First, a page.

• Will social distancing be enforced?
    • Is there a mask policy for all students?
    • Will hand sanitizer be readily available?
    • Will students be required to share equipment with other students?
    • Are cleaning staff making sure that high-touch surfaces are cleaned and disinfected on a regular basis?
    • What is the protocol if a student or staff member tests positive for COVID-19?
  • Encourage children to talk about any worries or concerns: There are many things that can cause children to be worried when a global pandemic is threatening the health and safety of millions of people. Whether the child is concerned about getting sick, stressed about the idea of wearing a mask all day, or confused about how school is going to be different this year, parents should listen to the child’s concerns and help them cope with those feelings.
  • Schedule an annual examination: Even if a child shows no symptoms of the virus and is in good health, it is important to stay current on all annual check-ups.
  • Parents should follow their instincts: Parents know their child better than anyone. After conducting research, discuss if sending the child back to school is appropriate.

What are Other General Back to School Safety Tips?

This may be a particularly unusual school year, but many of the same safety tips used any year still apply for students who are returning to school.

  • Walking to school: Parents should discuss safety precautions for walking to school, including staying on the sidewalk wherever possible, looking both ways before crossing the street, and staying alert and aware of surroundings. Children should be taught never to accept a ride from a stranger.
  • Riding a bike to school: When riding a bike, children must ride on the right side of the road and stay in a single file. They should always stop before crossing the street. Children must also wear a properly fitted helmet whenever they are riding a bike.
  • Bus safety: Children should stand six feet from the curb and wait for the bus to come to a complete stop before getting on. When getting off the bus, it is best to cross in front of the bus and look both ways before crossing the street.
  • Driving to school: Car accidents are the number one cause of death for teens. If a teen will be driving to school, parents should make sure that he or she practices driving regularly, understands the dangers of distracted driving, and follows the rules of the road. Parents must set a good example by driving the way that they want their teen to drive, which means putting the phone out of reach while driving.
  • Backpack safety: A backpack must be the right size and ergonomically designed to be comfortable and safe. A backpack should not weigh more than 10 percent of a child’s total body weight and it should not be overstuffed with too many books, notebooks, or other heavier items. Rolling backpacks are discouraged because they can be a tripping hazard in crowded hallways.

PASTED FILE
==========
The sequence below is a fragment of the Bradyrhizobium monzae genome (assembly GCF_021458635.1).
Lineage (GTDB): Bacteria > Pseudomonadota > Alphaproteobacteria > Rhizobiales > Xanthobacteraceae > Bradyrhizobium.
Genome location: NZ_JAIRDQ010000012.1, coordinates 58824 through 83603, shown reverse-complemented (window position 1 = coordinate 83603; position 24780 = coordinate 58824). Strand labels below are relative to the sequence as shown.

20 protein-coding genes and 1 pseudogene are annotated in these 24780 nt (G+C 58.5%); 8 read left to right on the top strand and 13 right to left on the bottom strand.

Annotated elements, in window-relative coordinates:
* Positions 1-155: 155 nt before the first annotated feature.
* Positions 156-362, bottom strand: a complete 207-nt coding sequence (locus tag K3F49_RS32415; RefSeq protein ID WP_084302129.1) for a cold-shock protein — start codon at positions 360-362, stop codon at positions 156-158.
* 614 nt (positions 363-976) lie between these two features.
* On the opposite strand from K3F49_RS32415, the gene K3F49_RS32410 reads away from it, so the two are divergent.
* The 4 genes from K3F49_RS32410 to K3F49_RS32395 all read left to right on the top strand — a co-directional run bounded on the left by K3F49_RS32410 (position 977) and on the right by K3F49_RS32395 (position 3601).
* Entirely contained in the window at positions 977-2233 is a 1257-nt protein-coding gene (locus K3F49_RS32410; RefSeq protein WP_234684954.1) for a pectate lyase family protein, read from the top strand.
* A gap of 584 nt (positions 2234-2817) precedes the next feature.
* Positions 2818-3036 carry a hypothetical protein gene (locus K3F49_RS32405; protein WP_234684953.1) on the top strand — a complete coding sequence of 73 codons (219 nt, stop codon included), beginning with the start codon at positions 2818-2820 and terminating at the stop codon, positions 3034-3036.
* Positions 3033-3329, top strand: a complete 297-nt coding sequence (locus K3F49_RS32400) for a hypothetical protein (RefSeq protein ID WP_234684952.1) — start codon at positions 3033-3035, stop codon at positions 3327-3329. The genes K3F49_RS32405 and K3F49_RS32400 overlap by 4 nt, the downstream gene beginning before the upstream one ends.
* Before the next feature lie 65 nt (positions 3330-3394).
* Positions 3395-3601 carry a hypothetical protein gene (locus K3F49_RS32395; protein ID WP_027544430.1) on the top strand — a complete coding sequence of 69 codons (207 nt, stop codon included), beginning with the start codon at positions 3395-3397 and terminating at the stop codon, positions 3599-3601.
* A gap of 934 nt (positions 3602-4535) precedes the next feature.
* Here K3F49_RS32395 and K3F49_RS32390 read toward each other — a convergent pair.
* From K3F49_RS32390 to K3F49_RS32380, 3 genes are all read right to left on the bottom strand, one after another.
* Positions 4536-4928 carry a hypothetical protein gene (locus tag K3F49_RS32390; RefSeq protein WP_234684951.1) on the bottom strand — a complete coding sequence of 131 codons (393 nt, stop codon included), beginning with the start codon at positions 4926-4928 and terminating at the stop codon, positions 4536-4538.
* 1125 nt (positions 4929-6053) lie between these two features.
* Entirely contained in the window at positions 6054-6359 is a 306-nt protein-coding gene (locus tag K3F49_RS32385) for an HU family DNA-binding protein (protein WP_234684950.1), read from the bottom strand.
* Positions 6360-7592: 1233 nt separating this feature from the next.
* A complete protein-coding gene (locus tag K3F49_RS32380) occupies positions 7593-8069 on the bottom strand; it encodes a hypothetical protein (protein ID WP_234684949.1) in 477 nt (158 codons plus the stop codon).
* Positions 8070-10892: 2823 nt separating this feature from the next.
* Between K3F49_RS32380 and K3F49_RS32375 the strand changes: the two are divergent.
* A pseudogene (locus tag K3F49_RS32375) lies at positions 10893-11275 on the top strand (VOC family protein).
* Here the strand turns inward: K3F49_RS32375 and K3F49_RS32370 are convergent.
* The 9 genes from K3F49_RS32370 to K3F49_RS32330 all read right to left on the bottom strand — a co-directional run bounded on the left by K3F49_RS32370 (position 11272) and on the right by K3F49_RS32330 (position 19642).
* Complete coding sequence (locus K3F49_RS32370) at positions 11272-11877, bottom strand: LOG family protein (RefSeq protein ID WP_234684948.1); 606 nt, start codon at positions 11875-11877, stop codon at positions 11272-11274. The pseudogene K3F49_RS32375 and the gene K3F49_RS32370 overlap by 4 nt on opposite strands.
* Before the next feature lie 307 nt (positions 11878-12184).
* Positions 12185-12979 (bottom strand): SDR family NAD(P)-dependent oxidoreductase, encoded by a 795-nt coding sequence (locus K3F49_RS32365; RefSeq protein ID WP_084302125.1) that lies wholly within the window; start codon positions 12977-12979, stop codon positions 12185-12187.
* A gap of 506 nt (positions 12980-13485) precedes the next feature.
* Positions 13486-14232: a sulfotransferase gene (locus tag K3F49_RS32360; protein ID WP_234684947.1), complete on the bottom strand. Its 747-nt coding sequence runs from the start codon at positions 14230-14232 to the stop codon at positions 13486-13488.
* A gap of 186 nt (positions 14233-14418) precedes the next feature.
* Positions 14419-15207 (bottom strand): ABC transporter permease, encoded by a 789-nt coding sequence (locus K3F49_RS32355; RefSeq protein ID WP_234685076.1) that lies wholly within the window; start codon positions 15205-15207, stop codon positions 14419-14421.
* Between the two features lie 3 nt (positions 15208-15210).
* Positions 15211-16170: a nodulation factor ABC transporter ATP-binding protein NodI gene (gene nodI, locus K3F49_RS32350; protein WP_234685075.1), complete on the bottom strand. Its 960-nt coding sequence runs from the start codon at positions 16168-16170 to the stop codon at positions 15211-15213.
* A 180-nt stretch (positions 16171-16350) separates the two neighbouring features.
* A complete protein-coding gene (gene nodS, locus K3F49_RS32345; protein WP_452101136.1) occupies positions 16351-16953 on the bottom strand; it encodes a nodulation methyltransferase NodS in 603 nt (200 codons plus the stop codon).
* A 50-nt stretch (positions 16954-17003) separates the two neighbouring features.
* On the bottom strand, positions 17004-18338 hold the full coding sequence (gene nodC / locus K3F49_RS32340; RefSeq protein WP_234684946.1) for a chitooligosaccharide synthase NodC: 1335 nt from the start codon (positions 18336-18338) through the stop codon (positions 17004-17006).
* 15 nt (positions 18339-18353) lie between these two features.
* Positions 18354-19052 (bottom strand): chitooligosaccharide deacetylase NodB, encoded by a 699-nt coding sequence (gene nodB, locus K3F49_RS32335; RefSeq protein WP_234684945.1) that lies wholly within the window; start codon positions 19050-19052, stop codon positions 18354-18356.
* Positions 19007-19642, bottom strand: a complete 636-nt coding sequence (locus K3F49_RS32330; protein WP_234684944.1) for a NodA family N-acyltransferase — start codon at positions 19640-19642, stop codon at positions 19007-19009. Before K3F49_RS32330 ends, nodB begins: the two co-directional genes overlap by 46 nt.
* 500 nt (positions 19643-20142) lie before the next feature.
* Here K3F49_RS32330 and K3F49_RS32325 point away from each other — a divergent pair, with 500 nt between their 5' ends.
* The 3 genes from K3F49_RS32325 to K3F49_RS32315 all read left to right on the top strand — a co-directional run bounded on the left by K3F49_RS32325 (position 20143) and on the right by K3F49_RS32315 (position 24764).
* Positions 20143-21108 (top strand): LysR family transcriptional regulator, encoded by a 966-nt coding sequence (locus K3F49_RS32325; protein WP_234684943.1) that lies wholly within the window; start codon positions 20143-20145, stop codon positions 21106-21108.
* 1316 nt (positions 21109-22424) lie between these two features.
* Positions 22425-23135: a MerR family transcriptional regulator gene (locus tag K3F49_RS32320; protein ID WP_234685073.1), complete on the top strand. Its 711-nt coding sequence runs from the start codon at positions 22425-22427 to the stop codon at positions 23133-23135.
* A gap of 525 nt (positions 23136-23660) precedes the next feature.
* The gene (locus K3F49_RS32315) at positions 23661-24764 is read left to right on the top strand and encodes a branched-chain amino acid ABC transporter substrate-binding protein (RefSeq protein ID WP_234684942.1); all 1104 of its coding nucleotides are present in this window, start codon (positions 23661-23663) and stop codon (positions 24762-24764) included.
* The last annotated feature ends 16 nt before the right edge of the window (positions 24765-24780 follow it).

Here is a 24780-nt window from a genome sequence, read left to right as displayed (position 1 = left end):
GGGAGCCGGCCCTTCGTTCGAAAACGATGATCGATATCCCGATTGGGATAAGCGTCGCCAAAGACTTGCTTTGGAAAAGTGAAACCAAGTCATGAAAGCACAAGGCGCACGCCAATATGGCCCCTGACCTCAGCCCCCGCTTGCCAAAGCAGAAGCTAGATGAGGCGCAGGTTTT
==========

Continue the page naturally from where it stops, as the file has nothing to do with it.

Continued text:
• Playground and sport safety: All playground equipment should be surrounded by shock-absorbing material that is a minimum of nine inches thick. A teacher or supervisor must be present at the school’s playground whenever children are playing. Ropes, jump ropes, or cords can be a strangulation hazard if they are attached to playground equipment. All elevated surfaces should have guardrails. Any unusual activity in the vicinity of a school playground should be reported.
    Necklaces, earrings, and other jewelry should be removed when playing sports. Sweatshirts or jackets that have drawstrings should also be removed. Although minor cuts, bumps, and bruises are to be expected when playing impact sports, head injuries require immediate medical attention.

Los Angeles Personal Injury Lawyers at ACTS Law Represent Victims of School-Related Injuries

If your child’s health or safety was compromised after returning to school, do not hesitate to contact the Los Angeles personal injury lawyers at ACTS Law. We understand that the decision to send children back to school is not an easy one, particularly as COVID-19 remains a global health threat. However, if the proper safety precautions are not taken, it increases the risk of exposure to COVID-19, as well as other injuries. We will explain every step of the claims process and secure the maximum financial compensation you deserve. To schedule a free consultation, call us today at 833-ACTS-LAW or contact us online. From our offices in San Diego and Los Angeles, we serve clients throughout southern California.

Posted on September 8, 2020josegramajo